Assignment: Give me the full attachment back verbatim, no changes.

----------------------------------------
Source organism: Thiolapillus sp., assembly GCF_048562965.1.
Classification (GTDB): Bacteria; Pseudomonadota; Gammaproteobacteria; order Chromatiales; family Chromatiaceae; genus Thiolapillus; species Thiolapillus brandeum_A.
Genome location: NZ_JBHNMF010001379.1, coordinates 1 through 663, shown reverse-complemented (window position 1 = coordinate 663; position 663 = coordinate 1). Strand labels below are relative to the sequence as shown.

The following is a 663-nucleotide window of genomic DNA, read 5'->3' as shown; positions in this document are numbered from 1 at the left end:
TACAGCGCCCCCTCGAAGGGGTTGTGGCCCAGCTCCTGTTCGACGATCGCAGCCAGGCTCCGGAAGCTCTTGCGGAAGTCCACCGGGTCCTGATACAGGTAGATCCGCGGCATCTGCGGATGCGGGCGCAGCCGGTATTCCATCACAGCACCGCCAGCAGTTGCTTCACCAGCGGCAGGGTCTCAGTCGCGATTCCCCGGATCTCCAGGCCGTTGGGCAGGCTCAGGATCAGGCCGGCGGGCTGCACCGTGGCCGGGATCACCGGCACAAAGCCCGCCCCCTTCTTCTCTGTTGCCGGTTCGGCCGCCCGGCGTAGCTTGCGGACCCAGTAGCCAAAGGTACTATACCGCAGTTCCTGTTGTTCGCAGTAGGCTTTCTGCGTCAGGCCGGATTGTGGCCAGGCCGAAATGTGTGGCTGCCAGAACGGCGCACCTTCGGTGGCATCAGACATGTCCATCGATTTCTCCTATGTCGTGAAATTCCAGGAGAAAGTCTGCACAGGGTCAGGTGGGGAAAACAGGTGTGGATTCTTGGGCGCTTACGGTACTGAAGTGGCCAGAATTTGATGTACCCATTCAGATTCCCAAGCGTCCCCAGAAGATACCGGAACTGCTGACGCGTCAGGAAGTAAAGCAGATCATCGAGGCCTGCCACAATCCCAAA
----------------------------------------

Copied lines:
Source organism: Thiolapillus sp., assembly GCF_048562965.1.
Classification (GTDB): Bacteria; Pseudomonadota; Gammaproteobacteria; order Chromatiales; family Chromatiaceae; genus Thiolapillus; species Thiolapillus brandeum_A.
Genome location: NZ_JBHNMF010001379.1, coordinates 1 through 663, shown reverse-complemented (window position 1 = coordinate 663; position 663 = coordinate 1). Strand labels below are relative to the sequence as shown.

The following is a 663-nucleotide window of genomic DNA, read 5'->3' as shown; positions in this document are numbered from 1 at the left end:
TACAGCGCCCCCTCGAAGGGGTTGTGGCCCAGCTCCTGTTCGACGATCGCAGCCAGGCTCCGGAAGCTCTTGCGGAAGTCCACCGGGTCCTGATACAGGTAGATCCGCGGCATCTGCGGATGCGGGCGCAGCCGGTATTCCATCACAGCACCGCCAGCAGTTGCTTCACCAGCGGCAGGGTCTCAGTCGCGATTCCCCGGATCTCCAGGCCGTTGGGCAGGCTCAGGATCAGGCCGGCGGGCTGCACCGTGGCCGGGATCACCGGCACAAAGCCCGCCCCCTTCTTCTCTGTTGCCGGTTCGGCCGCCCGGCGTAGCTTGCGGACCCAGTAGCCAAAGGTACTATACCGCAGTTCCTGTTGTTCGCAGTAGGCTTTCTGCGTCAGGCCGGATTGTGGCCAGGCCGAAATGTGTGGCTGCCAGAACGGCGCACCTTCGGTGGCATCAGACATGTCCATCGATTTCTCCTATGTCGTGAAATTCCAGGAGAAAGTCTGCACAGGGTCAGGTGGGGAAAACAGGTGTGGATTCTTGGGCGCTTACGGTACTGAAGTGGCCAGAATTTGATGTACCCATTCAGATTCCCAAGCGTCCCCAGAAGATACCGGAACTGCTGACGCGTCAGGAAGTAAAGCAGATCATCGAGGCCTGCCACAATCCCAAA